Bypass CAPTCHA in Safari on iOS.
Image: Apple

CAPTCHAs can be quite annoying when you just want to try to create a new account or log in to a website. They do serve a security purpose, but they are very rudimentary when it comes to security solutions. Apple hopes to solve the friction of CAPTCHAs with a new feature in iOS 16.1; this feature, called Automatic Verification, will allow websites to verify you’re logging in from a real device and are not a bot but without the manual process that comes with CAPTCHAs. Apple’s solution uses your iCloud account and a service Apple runs to issue a secure token to the website to verify you’re a real person.

While website support for Automatic Verification is still rolling out, I’ll show you how to enable it so that when you encounter a website that does offer support, you will get in quicker and without the inconvenience of solving a CAPTCHA test.

This feature is available in iOS 16.1 and can be turned on for Safari by following these steps:

  1. Open Settings.
  2. Tap on your name in the top banner and then select Password & Security.
  3. Scroll down to Automatic Verification and enable the toggle for this option (Figure A).

Figure A

Bypassing captcha through the Password & Security settings of your iPhone with iOS 16.1.
CAPTCHAs can be annoying, but Apple hopes to solve that with a simple checkbox and iCloud magic.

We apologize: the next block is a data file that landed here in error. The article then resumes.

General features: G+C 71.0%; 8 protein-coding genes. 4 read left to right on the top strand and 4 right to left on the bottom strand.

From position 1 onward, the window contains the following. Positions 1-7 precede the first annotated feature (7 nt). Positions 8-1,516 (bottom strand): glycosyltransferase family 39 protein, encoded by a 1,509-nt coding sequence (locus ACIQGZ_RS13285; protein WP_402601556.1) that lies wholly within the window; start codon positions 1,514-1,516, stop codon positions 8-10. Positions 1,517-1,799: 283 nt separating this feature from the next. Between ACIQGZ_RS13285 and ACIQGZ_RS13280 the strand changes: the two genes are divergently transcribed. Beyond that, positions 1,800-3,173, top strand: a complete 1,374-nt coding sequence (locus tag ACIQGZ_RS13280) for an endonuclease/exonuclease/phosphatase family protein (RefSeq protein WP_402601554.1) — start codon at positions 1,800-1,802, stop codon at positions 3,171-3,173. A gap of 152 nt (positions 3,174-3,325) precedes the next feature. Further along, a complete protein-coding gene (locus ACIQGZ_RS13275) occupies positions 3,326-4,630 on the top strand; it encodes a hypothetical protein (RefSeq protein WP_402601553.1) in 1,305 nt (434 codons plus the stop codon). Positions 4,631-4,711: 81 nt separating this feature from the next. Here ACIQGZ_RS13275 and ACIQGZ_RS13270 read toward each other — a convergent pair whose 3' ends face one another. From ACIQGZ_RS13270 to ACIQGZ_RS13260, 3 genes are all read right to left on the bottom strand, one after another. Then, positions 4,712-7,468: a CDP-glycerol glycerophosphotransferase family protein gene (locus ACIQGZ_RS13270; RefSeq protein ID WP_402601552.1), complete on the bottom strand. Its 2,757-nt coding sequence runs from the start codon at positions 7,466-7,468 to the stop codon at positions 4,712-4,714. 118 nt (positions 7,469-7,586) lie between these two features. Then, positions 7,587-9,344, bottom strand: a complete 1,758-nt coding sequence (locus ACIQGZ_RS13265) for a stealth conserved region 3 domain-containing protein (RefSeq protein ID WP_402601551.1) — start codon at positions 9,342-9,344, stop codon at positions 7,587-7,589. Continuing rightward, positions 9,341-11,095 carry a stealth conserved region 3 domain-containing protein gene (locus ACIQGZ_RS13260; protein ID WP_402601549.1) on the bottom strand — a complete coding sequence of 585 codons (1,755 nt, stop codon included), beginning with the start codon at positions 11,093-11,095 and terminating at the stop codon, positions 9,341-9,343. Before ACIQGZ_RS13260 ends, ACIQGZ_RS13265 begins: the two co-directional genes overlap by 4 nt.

This feature is supported in iOS 16.1 and later versions and can be turned on using the steps outlined above. Once enabled, instead of needing to complete a CAPTCHA to log in or create an account on a website, Automatic Verification contacts a secure iCloud server and verifies both your device and your Apple ID account. After verification, a private access token is relayed to the website you’re attempting to interact with to prove you’re a real user.

You can also enable this feature in iPadOS 16.1 or later or macOS Ventura or later. Both of these use the same steps, except macOS Ventura goes through the System Settings app via Apple menu | System Settings.

Apple has security top of mind when it comes to this feature, too: Apple doesn’t know what website you’re attempting to access, and the website you’re entering cannot access your Apple account at any time. The token only tells the website if your device has passed the test and cannot relay information about your device or Apple account.

This feature only works on websites that support the automatic CAPTCHA verification system, so you might still get CAPTCHA puzzles occasionally, but a growing list of websites are now supporting this system to verify real users more effectively. You can read more about the system and how it works, as well as the security of the Automatic Verification feature, on Apple’s support note.

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